1941 in a small town in Nazi occupied France. Against the will of its elderly male and his adult niece residents, the Nazis commandeer a house for one of their officers, Lt. Werner von ... See full summary »
A French UN delegate has disappeared into thin air, sending reporter Moreau (Jean-Pierre Melville) and hard drinking photographer Delmas (Pierre Grasset) on an assignment to find him. Their only lead is a picture of three women.
Burglar Maurice Faugel has just finished his sentence. He murders Gilbert Vanovre, a receiver, and steals the loot of a break-in. He is also preparing a house-breaking, and his friend Silien brings him the needed equipment. But Silien is a police informer ... A movie whose "all characters are two-faced, all characters are false", according to director Jean-Pierre Melville.Written by
When the first murder takes place, a lamp on a long cord is knocked from a table. In the next shot, it's swinging in a different direction than it did when it fell, and much more vigorously than it would have been possible. See more »
Made at pretty much the halfway point between Melville's Bob le Flambeur (1955) and Le Samourai (1967), Le Doulos contains elements of both. Belmondo plays Silien, a man thought by some to be a police informer. ("Doulos" means informer or Finger Man, which is the title in English.) Reggiani plays Maurice, who has just gotten out of prison and is getting involved with another robbery attempt. His friend Silien offers to help, and the film revolves around the tension over whether Silien is an informant or not. It's another exploration by Melville of the grey area between those who enforce the law and those who break it, of the uneasy yet powerful relationships that can develop between people on "opposite" sides of the line.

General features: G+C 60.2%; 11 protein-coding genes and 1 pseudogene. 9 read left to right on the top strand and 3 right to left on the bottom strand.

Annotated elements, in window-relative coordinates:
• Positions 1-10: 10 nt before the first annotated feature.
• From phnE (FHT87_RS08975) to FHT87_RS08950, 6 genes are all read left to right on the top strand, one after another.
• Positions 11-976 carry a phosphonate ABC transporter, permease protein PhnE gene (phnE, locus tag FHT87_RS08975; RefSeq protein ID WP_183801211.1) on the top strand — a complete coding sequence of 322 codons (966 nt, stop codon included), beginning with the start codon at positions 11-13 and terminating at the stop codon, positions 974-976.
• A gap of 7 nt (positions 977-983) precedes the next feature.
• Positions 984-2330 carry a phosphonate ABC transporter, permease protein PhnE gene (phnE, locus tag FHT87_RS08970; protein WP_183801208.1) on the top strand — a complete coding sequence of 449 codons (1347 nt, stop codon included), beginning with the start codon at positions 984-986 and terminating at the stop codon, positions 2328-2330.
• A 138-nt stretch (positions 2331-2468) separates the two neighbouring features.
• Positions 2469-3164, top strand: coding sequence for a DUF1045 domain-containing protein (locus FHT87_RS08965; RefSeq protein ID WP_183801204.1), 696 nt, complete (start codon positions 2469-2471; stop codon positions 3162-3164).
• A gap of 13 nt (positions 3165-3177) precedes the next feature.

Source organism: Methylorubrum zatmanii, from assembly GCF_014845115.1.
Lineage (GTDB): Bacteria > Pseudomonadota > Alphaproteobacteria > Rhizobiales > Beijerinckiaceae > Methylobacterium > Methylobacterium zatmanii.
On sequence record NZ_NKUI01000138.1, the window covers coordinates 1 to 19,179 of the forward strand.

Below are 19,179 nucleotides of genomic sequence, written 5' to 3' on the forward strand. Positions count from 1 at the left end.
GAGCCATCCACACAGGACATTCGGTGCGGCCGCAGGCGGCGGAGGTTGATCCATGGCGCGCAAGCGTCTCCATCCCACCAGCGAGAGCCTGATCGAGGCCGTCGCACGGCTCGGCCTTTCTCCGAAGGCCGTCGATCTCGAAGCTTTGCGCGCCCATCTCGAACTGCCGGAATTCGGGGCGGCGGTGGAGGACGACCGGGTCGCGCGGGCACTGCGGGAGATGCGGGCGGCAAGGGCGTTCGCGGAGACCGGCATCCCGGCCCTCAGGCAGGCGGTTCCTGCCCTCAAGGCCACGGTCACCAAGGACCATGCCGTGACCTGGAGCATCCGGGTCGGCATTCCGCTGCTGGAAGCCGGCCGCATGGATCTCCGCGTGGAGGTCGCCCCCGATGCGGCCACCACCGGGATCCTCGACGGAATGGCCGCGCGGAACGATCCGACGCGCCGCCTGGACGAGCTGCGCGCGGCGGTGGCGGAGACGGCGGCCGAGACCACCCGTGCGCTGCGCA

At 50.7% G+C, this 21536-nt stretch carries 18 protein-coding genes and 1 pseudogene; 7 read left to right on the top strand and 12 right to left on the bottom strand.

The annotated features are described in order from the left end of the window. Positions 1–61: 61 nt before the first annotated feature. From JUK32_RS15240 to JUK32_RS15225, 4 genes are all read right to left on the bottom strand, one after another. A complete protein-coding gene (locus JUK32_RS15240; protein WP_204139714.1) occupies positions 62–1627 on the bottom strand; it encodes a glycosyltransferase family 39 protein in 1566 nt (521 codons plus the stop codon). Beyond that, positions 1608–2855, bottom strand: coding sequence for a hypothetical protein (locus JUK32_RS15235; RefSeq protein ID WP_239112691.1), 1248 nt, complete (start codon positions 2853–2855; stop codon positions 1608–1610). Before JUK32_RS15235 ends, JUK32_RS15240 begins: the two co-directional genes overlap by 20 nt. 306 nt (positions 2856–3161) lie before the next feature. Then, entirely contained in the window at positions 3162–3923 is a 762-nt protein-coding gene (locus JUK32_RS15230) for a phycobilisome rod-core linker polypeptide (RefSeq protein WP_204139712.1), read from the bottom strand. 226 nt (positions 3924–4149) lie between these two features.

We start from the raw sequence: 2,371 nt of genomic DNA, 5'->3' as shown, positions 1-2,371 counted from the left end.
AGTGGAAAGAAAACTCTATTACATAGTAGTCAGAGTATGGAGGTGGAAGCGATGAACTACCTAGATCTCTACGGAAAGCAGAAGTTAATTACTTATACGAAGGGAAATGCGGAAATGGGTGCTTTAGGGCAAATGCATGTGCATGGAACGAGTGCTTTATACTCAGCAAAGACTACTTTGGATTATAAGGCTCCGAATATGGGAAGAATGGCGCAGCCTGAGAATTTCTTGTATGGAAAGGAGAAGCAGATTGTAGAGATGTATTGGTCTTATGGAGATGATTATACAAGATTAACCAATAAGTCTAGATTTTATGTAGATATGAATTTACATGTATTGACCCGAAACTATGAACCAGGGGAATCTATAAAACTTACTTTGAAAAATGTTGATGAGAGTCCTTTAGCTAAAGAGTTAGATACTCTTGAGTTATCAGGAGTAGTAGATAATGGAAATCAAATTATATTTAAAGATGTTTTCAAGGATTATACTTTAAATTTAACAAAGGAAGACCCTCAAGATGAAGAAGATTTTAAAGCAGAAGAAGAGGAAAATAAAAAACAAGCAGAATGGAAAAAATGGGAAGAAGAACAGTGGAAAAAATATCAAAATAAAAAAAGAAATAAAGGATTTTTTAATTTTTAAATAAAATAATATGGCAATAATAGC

Belmondo and Reggiani are both excellent. The black and white photography by Nicholas Hayer - who also did Cocteau's Orphée and Clouzot's Le Corbeau - is superb, from the wonderfully atmospheric opening sequence (Melville may be THE master of opening sequences) to the stunning, Cocteau-like shot of a man staring into a mirror that closes the film. The plot line gets a bit complicated at times, with rival gangs, a previous jewel heist, murder, betrayals, love affairs, etc. Hard to follow. Which is to say, it's a classic example of film noir. And the jazzy soundtrack by Paul Misraki heightens the cool, noirish sensibility of the film. Whatever his failings as a director, Melville definitely knew how to create a great atmosphere.
Le Doulos is definitely worth checking out, especially by fans of film noir, Melville or Belmondo.
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